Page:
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Entebbe’s Forgotten Dead

A new documentary asks why Israel has overlooked the other Jews who died alongside Yoni Netanyahu

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Jean-Jacques Mimouni, from Live or Die in Entebbe (Courtesy Eyal Boers)

Mention the name Entebbe to any Israeli and they will tell you the story of Yonatan (Yoni) Netanyahu, the heroic paratrooper and older brother of the current prime minister who died commanding the daring raid to free the 105 Israeli hostages hijacked to Entebbe, Uganda, in July of 1976. Popular myth has always held that save one Israeli woman, 74-year-old Dora Bloch, who was murdered in a hospital by Idi Amin’s troops—every single other Israeli was spared thanks to the sacrifice of 30-year-old Netanyahu and the expertise of his elite Sayeret Matkel commando forces.

Within a year of the operation, two high-budget films and a made-for-TV movie were produced that featured stars such as Elizabeth Taylor, Charles Bronson, Anthony Hopkins, Peter Finch, and, in one, a dashing Richard Dreyfuss as Yoni Netanyahu. The promos for the films focus on the heroism of the soldiers, particularly Netanyahu.

But for more than 35 years, three Israeli families have remembered the events of Entebbe not as a shining moment of national unity, but as a personal tragedy. That’s because their family members—Jean-Jacques Mimouni, Pasco Cohen, Ida Borochovitch—also died in Entebbe.

In newly released documentary,To Live and Die in Entebbe, filmmaker Eyal Boers tells the story of Entebbe’s other victims and tries to explain why they have been forgotten by history. He focuses especially on what happened to 19-year-old Mimouni during the seven days of the hijacking, how he died in the raid, and why his family was never told the truth about his death.

“The Entebbe myth is a perfect one, made up of smarts, daring, self-sacrifice, dedication to the value of life, and loyalty,” Boers, 37, told me as he sipped tea in a popular Tel Aviv coffee shop late last month. “This mission wasn’t about revenge or aggression. It was pure and it represented the best national qualities that we can be proud of.”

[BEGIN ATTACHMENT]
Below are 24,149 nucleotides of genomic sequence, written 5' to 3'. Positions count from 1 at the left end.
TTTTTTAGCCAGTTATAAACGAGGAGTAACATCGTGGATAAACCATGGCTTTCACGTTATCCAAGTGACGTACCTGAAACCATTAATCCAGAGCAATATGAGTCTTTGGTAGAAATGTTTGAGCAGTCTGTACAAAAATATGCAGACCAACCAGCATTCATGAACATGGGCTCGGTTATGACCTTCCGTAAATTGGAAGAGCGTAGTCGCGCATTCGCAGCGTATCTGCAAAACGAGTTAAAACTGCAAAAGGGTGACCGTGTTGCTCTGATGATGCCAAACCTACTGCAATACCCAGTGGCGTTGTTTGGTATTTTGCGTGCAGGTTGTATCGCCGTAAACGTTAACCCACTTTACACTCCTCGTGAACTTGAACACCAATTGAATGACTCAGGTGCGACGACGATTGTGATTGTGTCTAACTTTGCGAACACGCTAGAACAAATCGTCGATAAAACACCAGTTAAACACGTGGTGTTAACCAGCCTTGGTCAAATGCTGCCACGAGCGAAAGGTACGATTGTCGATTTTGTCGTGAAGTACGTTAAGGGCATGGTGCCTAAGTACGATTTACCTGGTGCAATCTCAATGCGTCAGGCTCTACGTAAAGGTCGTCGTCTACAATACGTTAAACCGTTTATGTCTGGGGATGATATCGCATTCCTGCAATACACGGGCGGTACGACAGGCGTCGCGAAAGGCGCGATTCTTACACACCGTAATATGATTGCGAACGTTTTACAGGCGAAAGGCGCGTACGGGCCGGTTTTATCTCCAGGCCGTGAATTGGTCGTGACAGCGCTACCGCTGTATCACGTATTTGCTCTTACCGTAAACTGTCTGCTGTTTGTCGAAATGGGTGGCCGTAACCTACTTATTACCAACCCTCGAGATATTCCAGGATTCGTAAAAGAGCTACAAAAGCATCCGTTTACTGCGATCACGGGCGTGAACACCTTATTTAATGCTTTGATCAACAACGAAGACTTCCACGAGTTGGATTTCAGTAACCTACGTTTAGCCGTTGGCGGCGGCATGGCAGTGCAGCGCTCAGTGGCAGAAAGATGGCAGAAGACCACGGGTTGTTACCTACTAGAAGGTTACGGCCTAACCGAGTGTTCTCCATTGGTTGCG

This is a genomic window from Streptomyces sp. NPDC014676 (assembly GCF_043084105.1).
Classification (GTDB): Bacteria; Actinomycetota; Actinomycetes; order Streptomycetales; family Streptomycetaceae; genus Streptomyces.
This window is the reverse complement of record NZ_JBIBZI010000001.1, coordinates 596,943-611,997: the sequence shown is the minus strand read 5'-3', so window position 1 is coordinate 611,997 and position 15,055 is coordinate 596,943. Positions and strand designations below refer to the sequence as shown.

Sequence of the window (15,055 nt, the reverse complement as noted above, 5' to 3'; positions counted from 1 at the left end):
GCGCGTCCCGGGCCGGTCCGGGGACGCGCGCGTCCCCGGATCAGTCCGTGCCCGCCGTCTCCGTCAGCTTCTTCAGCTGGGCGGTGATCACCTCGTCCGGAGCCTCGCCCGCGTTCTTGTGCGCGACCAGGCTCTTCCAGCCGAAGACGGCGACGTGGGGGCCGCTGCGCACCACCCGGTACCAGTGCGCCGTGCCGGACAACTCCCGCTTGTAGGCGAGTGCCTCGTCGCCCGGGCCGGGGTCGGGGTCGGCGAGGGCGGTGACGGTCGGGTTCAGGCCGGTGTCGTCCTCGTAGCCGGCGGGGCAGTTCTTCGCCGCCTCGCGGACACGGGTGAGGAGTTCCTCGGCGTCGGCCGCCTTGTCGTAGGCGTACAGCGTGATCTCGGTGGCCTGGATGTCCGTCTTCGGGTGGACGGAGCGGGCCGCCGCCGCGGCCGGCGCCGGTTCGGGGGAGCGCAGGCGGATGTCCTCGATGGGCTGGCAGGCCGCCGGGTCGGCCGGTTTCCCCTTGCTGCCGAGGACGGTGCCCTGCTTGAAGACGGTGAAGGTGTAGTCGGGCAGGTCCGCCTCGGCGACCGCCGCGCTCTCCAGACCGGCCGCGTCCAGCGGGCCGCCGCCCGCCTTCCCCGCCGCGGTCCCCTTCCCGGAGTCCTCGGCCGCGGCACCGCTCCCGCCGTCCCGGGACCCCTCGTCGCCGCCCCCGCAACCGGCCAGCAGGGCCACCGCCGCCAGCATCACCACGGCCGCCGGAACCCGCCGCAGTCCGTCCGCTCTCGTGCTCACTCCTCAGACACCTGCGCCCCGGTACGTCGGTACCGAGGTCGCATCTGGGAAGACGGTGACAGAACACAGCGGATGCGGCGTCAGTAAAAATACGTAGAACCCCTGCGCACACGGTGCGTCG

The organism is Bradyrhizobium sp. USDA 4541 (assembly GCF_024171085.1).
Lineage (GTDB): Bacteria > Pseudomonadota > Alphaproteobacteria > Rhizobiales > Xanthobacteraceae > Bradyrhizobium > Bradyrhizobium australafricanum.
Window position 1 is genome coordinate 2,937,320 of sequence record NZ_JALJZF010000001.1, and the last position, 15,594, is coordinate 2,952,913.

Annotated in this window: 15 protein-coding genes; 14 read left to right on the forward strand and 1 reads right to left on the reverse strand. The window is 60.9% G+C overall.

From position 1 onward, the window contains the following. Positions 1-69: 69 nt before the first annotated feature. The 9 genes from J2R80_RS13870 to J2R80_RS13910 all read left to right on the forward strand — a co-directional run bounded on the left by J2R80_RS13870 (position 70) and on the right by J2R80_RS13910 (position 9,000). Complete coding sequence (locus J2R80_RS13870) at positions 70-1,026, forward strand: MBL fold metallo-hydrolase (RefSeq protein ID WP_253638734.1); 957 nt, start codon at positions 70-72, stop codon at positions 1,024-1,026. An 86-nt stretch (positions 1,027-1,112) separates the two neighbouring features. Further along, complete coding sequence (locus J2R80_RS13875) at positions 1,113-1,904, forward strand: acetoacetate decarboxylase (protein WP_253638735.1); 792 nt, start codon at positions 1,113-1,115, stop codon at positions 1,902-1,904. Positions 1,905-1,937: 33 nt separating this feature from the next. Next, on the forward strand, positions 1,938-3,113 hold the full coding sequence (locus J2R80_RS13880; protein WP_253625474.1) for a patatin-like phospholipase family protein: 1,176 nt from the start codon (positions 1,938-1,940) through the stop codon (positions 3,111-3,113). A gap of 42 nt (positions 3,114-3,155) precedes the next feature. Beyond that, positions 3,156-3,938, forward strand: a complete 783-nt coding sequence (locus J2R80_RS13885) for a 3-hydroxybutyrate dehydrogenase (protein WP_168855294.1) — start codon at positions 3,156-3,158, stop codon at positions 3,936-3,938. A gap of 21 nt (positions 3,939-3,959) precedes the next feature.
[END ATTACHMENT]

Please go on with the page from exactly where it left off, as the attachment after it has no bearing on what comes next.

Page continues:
But this mix of legitimate pride, horror, and desire for a glorious national narrative left no room for those whose death was less than glorious. “All nations,” as Boers noted, “need myths. And often, when they tell their myths, they leave out the parts that are uncomfortable or sad.”


Boers, who previously directed the documentary Classmates of Anne Frank, came upon the story of Entebbe by chance. He and Yonatan Khayat, a French-Tunisian-Israeli now living in Montreal, had been friends since their college days in Tel Aviv. Khayat once mentioned that his uncle, Jean-Jacques Mimouni, had died in Entebbe. “I was surprised, because I didn’t know that anyone besides Netanyahu had died there. And then he told me that the family never found out how he died,” Boers recalled. Together, beginning four years ago, Khayat and Boers set out to find the answers to the questions that have haunted Khayat and his family for decades.

The Mimouni family had come to Israel from Paris only four years before the Entebbe hijacking. Jean-Jacques’s father, Robert, was a staunch Zionist who had served in the French resistance during World War II and then in the French police force. One of Mimouni’s older sisters—Khayat’s mother—remained in Paris when the family immigrated. Mimouni was on the Air France flight to Paris in order to see his nephew, Yonatan Khayat, then only two months old, for the first time.

At 9 a.m. on June 27, 1976, along with 227 other passengers, Jean-Jaques Mimouni boarded Air France flight 139 from Ben Gurion Airport to Charles DeGaulle, with a stopover in Greece. After take-off from Athens, the plane was hijacked by four Palestinian and German terrorists. After landing in Benghazi to refuel, they then flew on to the warm welcome of Ugandan despot Idi Amin in Entebbe. Soon afterward, the hijackers freed the French crew and non-Jewish passengers, while retaining 105 Jewish and Israeli hostages.

Back home in Israel, the families of the hostages were unable to sleep. But in the early hours of July 4, Mimouni’s father, Robert, woke the family: He heard about the operation over the radio, and they rushed to Ben Gurion airport to meet the victorious returning planes.